Exams and Tests
The diagnosis of mastitis and a breast abscess can usually be made based on a physical exam.
- If it is unclear whether a mass is due to a fluid-filled abscess or to a solid mass such as a tumor, a test such as an ultrasound may be done. An ultrasound may also be helpful in distinguishing between simple mastitis and abscess or in diagnosing an abscess deep in the breast. This noninvasive test allows your doctor to directly visualize the abscess by placing an ultrasound probe over your breast. If an abscess is confirmed, aspiration or surgical drainage, and IV antibiotics, are often required.
- Cultures may be taken, either of breast milk or of material taken out of an abscess through a syringe, to determine the type of organism causing the infection. This information can help your doctor decide what kind of antibiotic to use.
- Nonbreastfeeding women with mastitis, or those who do not respond to treatment, may have a mammogram or breast biopsy. This is a precautionary measure because a rare type of breast cancer can produce symptoms of mastitis.
Breast Infection Treatment
Breast infections require treatment by a health care provider.
Breast Infection Home Remedies
After you see a doctor, try the following to help your breast infection heal well.
- Pain medication: Take acetaminophen (Tylenol) or ibuprofen (such as Advil) for pain. These drugs are safe while breastfeeding and will not harm your breastfeeding baby. Your doctor may prescribe a prescription strength pain reliever if your pain is severe and not relieved with over-the-counter medication.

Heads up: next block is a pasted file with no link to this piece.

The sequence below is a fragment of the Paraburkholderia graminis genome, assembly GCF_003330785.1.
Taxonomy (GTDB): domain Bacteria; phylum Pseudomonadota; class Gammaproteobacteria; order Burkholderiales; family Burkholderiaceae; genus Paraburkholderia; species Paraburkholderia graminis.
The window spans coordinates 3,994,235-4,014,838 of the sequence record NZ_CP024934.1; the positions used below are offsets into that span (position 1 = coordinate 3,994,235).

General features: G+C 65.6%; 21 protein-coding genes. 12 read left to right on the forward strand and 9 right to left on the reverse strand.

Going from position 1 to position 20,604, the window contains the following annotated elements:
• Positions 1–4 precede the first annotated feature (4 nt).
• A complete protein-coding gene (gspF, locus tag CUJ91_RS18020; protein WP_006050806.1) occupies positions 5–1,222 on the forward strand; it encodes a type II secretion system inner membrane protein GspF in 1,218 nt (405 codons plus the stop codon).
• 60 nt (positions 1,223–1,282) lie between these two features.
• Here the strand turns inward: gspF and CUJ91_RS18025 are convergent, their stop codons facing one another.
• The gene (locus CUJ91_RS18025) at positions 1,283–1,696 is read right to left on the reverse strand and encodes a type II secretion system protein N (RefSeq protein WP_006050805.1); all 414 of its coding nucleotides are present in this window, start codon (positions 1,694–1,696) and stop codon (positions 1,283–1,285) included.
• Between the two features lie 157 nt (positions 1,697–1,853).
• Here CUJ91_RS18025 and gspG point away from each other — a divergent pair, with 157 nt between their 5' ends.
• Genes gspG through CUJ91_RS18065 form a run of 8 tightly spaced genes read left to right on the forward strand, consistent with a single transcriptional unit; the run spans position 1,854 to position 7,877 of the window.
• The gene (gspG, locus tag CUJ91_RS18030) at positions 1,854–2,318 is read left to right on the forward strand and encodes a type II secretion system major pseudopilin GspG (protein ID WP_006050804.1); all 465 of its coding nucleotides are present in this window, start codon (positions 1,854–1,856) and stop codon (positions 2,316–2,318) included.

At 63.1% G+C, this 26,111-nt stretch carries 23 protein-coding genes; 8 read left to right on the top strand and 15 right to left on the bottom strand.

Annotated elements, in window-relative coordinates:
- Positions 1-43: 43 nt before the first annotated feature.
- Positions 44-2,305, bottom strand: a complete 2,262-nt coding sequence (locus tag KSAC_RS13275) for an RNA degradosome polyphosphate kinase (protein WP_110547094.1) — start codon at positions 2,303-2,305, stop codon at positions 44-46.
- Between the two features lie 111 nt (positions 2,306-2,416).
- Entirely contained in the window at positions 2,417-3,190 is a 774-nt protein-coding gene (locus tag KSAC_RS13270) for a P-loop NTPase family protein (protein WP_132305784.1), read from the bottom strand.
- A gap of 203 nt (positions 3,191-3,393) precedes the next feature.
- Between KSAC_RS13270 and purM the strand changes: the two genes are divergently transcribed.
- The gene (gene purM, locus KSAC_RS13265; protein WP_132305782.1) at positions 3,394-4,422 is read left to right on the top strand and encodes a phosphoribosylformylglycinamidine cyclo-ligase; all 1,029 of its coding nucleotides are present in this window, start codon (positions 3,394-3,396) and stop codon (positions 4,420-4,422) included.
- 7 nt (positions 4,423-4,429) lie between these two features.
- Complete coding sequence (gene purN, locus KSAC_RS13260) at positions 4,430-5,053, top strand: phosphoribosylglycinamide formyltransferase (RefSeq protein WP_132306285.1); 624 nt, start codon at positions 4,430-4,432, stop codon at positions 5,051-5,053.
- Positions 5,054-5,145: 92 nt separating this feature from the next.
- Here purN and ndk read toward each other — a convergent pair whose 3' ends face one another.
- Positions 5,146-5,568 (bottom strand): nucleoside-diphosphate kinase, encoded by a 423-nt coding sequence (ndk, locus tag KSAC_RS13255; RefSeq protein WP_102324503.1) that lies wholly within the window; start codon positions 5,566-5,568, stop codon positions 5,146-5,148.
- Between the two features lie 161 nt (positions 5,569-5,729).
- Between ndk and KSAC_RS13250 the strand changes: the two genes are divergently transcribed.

- In mild cases of mastitis, antibiotics may not be prescribed at all. If you are prescribed antibiotics, finishing the prescription even if you feel better in a few days is very important.
- Frequent feedings: Do not stop breastfeeding from the affected breast, even though it will be painful. Frequent emptying of the breast prevents engorgement and clogged ducts that can only make mastitis worse.
- If needed, you can use a breast pump to completely empty the breast.
- The infection will not harm the baby because the germs that caused the infection probably came from the baby’s mouth in the first place. An alternative to this is to pump the affected breast to relieve the milk and discard the milk. Breastfeed from the unaffected side and supplement with infant formula as needed.
- Pain relief: A warm compress applied before and after feedings can often provide some relief. A warm bath may work as well.
- If heat is ineffective, ice packs applied after feedings may provide some comfort and relief.
- Avoid using ice packs just before breastfeeding because it can slow down milk flow.
- Drink plenty of water -- at least 10 glasses a day. Eat well-balanced meals and add 500 extra calories a day while breastfeeding. Dehydration and poor nutrition can decrease milk supply and make you feel worse.